Art is Garbage: Italian Installation Thrown Away
The Museum of Contemporary Art in Bonanzo, Italy has a fantastic after-hours clean up crew. So great in fact, that they unintentionally swept up a new installation by Milanese artists Goldschmied and Chiari. But when looking at a museum floor filled with 300 empty champagne bottles, littered with mini umbrellas, and garnished with sparkles and silver tinsel, you could see how it’s an easy mistake to make.
The installation, ‘Where Are We Going to Dance Tonight?,’ embodies the ‘80’s in Italy and the raging, hedonistic, and consumerist culture that was the underbelly of the era. The installation piece throttles our senses and redirects us towards an immersive vision of the past. And sometimes, if you’re a janitor, the immersive vision of a clean and tidy room.
Good art? Better janitors? It’s a tough call, but Mr. Clean isn’t to blame. The accident isn’t exactly the first of its kind. Back in 2001, a Damien Hirst installation strewn with half-full coffee cups and cigarette ash – an intended image of his work space – was swept up. In 2014, A Cui Ruzhuo ink painting in Hong Kong was debatably thrown out by cleaning staff. Just last year, a Jim Osman wood and tile sculpture was accidentally trashed by a maintenance worker. Amidst mounting similar accidents, the most recent clean-and-run urges us to consider the fine line between art and reality – which is sufficiently obscured when art closely resembles garbage.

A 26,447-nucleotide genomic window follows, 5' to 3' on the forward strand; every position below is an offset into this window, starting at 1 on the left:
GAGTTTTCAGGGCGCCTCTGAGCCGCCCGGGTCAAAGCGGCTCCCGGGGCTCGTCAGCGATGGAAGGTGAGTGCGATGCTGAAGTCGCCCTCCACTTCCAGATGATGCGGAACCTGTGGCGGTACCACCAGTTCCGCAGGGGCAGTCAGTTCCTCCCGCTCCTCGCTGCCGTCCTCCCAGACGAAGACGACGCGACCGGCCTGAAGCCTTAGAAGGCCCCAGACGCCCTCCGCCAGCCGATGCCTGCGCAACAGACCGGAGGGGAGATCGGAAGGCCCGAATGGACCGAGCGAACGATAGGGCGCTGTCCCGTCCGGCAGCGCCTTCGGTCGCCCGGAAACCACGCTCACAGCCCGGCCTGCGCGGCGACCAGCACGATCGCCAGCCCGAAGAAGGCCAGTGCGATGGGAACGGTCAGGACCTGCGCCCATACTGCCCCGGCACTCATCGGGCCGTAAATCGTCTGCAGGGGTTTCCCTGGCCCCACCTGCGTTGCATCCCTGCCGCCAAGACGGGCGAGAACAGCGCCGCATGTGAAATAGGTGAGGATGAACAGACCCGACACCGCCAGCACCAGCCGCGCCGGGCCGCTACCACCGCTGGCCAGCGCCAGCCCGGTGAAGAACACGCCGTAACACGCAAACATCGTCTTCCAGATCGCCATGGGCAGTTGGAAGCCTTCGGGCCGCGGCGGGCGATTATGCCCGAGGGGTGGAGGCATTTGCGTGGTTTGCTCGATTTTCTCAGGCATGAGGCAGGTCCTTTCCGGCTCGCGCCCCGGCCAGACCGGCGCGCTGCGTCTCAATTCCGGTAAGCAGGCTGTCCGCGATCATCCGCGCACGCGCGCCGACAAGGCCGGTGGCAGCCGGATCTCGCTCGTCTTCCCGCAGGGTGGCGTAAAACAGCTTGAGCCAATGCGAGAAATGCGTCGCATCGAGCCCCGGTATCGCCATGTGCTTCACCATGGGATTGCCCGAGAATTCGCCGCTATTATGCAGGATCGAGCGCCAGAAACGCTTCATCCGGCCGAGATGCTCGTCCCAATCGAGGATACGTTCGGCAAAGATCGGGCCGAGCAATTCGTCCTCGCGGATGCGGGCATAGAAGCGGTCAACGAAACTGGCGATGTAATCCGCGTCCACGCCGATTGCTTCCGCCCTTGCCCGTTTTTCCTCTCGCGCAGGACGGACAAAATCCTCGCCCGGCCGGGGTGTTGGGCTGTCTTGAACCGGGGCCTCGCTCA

Thankfully, due to some environmentally conscious cleanup, all the materials were properly recycled. The champagne bottles and party decorations were salvaged from their respective glass and paper bins and museum art director, Letizia Ragaglia, hopes to have the installation up and running shortly.
The museum is set to pop champagne once again in a few days, and will hopefully send out more staff memos going forward.